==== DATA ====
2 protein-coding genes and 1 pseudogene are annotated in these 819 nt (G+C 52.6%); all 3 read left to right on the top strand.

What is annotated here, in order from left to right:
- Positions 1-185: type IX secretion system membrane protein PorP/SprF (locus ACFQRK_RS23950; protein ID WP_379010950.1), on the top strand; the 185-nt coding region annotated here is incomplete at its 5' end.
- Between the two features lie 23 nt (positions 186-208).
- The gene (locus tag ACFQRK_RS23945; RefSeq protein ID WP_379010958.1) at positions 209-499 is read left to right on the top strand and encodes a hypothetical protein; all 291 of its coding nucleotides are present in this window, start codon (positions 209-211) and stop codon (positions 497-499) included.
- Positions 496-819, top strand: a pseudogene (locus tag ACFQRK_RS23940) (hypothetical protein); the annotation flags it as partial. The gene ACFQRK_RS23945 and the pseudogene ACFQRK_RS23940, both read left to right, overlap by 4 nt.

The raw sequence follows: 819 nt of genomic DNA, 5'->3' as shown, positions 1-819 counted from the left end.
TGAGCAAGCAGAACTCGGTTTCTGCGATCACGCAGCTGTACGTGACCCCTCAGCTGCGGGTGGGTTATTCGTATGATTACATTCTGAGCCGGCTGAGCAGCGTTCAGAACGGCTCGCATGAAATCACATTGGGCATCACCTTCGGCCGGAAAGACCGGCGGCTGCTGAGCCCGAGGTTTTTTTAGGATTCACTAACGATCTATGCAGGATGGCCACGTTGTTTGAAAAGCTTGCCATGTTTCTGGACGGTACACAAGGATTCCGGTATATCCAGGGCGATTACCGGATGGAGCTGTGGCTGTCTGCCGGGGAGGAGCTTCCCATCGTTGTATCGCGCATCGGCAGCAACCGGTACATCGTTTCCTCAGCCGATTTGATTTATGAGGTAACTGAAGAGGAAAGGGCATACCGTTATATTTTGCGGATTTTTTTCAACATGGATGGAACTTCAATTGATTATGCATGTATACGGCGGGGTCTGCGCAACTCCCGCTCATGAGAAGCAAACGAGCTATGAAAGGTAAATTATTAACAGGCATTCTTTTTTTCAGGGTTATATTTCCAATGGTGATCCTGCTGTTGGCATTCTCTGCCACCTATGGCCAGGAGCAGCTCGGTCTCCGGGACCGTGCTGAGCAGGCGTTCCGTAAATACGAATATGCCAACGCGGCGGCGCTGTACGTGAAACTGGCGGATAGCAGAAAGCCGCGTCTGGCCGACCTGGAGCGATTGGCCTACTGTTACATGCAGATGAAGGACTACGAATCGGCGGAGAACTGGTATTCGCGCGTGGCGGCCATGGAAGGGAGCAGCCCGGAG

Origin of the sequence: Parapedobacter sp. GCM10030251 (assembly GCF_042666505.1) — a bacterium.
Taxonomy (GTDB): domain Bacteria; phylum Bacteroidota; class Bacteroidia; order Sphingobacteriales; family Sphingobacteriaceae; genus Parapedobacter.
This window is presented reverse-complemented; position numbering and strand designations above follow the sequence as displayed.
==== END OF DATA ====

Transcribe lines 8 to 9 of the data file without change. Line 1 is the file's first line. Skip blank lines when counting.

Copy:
TGAGCAAGCAGAACTCGGTTTCTGCGATCACGCAGCTGTACGTGACCCCTCAGCTGCGGGTGGGTTATTCGTATGATTACATTCTGAGCCGGCTGAGCAGCGTTCAGAACGGCTCGCATGAAATCACATTGGGCATCACCTTCGGCCGGAAAGACCGGCGGCTGCTGAGCCCGAGGTTTTTTTAGGATTCACTAACGATCTATGCAGGATGGCCACGTTGTTTGAAAAGCTTGCCATGTTTCTGGACGGTACACAAGGATTCCGGTATATCCAGGGCGATTACCGGATGGAGCTGTGGCTGTCTGCCGGGGAGGAGCTTCCCATCGTTGTATCGCGCATCGGCAGCAACCGGTACATCGTTTCCTCAGCCGATTTGATTTATGAGGTAACTGAAGAGGAAAGGGCATACCGTTATATTTTGCGGATTTTTTTCAACATGGATGGAACTTCAATTGATTATGCATGTATACGGCGGGGTCTGCGCAACTCCCGCTCATGAGAAGCAAACGAGCTATGAAAGGTAAATTATTAACAGGCATTCTTTTTTTCAGGGTTATATTTCCAATGGTGATCCTGCTGTTGGCATTCTCTGCCACCTATGGCCAGGAGCAGCTCGGTCTCCGGGACCGTGCTGAGCAGGCGTTCCGTAAATACGAATATGCCAACGCGGCGGCGCTGTACGTGAAACTGGCGGATAGCAGAAAGCCGCGTCTGGCCGACCTGGAGCGATTGGCCTACTGTTACATGCAGATGAAGGACTACGAATCGGCGGAGAACTGGTATTCGCGCGTGGCGGCCATGGAAGGGAGCAGCCCGGAG

Origin of the sequence: Parapedobacter sp. GCM10030251 (assembly GCF_042666505.1) — a bacterium.